I pulled into his driveway, not knowing who this man was from the man on the moon, and asked him if I could take some of them off his hands. He was so nice about it that he even helped me fill my bag! It’s funny how things work out sometimes! 🙂
Considering I only used 3 pine cones, I have plenty left over for other projects and decorating!
Look how pretty they are. He could easily sell bags of these and skip the burning. He was so nice he even told me to come back next year “whether he’s home or not” and just get what I needed. I need to leave him a thank you card in his mailbox!
Okay, I’m finished gushing over pine cones.
Take your pine cones and start breaking them apart. It’s easier if you start from the bottom and use pliers to pull and twist. You don’t want every piece to be perfect! We’re going for a natural look.
This is definitely the messiest part. I had pine cone clippings all over the counter, the floor, my shirt. Once I finished breaking apart a pine cone or two, I put the clippings into a ziplock bag, to contain the mess a little, and grabbed a seat with my cotton balls and glue gun.
How to make a cotton boll:
You’re going to need 4 small cotton balls and 4 pine cone clippings. (I just googled what they’re called and I think they’re called scales.) Pine cone scales.
Get your glue guns ready!
If you’re like me and want it to look more natural and not so perfect/put-together, you can make it look more authentic by taking a pine cone scale, dabbing a little hot glue on the end, and then tapping the cotton balls in random places to pull it apart a little. Like this:
See how much more natural that looks? It adds a lot more texture to the final project!
From here, just start placing your cotton bolls onto your wreath.
You can place them farther apart than I did but I wanted this wreath to be full.
Just keep gluing! I didn’t count how many cotton bolls I made but I ended up having to make a few extra to finish up a few bald spots.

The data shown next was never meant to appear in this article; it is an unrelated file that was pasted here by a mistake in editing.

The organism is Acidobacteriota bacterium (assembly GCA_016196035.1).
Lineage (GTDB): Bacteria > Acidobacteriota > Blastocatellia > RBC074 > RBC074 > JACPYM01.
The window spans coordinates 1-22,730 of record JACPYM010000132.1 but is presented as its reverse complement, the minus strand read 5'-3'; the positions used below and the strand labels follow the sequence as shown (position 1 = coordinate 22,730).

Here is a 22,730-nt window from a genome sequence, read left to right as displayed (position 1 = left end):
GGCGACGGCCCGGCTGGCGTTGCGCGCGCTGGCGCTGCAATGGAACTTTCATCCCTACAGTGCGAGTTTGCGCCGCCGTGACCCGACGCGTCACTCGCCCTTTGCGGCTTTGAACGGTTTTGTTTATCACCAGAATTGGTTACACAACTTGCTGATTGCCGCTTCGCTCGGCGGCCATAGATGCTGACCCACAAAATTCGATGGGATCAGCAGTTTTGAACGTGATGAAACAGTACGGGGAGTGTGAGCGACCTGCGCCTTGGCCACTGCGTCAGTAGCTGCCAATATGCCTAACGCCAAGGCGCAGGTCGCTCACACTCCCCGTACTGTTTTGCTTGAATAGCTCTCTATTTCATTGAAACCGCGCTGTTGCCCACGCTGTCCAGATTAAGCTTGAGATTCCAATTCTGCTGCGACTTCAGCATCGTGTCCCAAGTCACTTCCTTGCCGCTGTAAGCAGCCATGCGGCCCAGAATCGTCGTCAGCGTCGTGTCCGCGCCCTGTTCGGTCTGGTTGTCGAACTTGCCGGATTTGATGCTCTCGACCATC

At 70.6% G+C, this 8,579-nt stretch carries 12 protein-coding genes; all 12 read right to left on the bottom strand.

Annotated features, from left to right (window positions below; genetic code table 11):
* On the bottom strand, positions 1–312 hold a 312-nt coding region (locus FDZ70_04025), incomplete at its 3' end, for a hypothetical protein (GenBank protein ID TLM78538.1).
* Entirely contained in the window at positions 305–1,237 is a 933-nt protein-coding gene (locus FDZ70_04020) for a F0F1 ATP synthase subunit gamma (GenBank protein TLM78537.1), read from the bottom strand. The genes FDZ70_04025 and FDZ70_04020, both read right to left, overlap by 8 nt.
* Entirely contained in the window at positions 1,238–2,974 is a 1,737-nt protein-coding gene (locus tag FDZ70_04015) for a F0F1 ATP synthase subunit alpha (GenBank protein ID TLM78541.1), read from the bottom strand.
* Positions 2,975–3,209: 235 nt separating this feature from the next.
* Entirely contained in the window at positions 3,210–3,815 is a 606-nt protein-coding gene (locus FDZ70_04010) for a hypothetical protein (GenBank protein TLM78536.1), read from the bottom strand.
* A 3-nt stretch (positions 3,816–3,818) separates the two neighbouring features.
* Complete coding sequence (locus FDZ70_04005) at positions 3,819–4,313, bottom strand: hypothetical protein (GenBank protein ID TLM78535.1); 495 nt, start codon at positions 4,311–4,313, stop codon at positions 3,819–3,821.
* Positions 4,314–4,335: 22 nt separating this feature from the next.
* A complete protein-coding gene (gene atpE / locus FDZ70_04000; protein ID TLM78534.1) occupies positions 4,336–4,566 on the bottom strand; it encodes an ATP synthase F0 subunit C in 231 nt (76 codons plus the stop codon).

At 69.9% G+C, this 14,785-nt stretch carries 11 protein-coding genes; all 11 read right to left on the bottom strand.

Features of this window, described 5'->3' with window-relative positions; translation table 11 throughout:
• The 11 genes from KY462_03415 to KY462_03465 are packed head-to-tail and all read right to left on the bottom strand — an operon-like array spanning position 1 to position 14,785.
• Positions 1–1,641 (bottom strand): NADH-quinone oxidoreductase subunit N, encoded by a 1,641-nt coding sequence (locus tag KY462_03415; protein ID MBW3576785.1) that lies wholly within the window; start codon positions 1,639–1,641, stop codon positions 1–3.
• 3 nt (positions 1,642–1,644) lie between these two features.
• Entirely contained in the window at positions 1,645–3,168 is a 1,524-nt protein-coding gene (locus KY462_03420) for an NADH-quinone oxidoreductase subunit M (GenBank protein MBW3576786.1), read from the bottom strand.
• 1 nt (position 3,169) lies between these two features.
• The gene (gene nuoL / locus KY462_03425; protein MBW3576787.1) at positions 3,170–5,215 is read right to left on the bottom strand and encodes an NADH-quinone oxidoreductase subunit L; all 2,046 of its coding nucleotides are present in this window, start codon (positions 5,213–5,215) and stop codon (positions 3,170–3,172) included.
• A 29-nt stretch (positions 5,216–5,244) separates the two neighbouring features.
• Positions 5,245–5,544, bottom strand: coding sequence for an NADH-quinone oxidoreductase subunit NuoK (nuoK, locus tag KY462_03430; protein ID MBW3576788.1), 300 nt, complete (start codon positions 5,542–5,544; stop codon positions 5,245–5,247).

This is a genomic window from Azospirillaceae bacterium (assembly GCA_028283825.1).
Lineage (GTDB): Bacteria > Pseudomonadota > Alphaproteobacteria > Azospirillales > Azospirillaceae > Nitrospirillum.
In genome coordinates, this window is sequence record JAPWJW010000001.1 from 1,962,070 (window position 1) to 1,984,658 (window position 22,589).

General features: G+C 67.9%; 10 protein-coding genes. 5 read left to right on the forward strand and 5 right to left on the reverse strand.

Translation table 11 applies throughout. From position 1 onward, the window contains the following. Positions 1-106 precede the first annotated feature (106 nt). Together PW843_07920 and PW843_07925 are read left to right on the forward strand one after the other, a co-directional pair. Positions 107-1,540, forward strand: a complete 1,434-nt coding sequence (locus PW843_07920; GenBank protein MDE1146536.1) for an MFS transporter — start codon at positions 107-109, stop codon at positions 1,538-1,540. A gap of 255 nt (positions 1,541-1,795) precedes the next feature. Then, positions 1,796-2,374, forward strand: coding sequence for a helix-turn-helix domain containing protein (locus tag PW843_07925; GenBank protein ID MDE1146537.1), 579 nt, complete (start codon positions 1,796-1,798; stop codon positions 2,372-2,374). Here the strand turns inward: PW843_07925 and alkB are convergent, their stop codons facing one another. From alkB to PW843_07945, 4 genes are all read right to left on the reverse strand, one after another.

This is a bonus step. I’m known to be what some would call extra, but I’m all about the small details. If you want your wreath to look even more authentic and want to add a little bit more texture, this step is for you.
Take the scraps from your pine cone scales and grab your glue gun again. Dab a little on the end of the small pieces and place them randomly around your wreath. Natural cotton isn’t perfectly clean and I didn’t want my wreath to be, either.
Most people probably wouldn’t even notice those little pieces you added but they’d definitely notice if it looked too clean. You don’t want this to look manufactured!
Now you’re ready to hang your new cotton wreath! I made sure to make the form in a way that allowed me to hang it from one of the sticks so I wouldn’t have to worry about tying a string or loop.
Remember, shape isn’t a big issue – you want it to look natural.
This is intended for indoor use only. You’d have a big mess if you tried to use these outside if you don’t live somewhere super dry!
If you make your own cotton wreath, share it with us!
If you haven’t already, follow the Joyful and Jittery Facebook page to stay in the loop and get behind the scenes updates! I’d love to chat with you there!
And lastly, enter into my Christmas card giveaway by Nov. 30th for a chance to win a set of cards hand-painted by me! Facebook followers get an EXTRA chance at winning!Be back soon to show you another way to use these DIY cotton bolls to decorate for Christmas this year!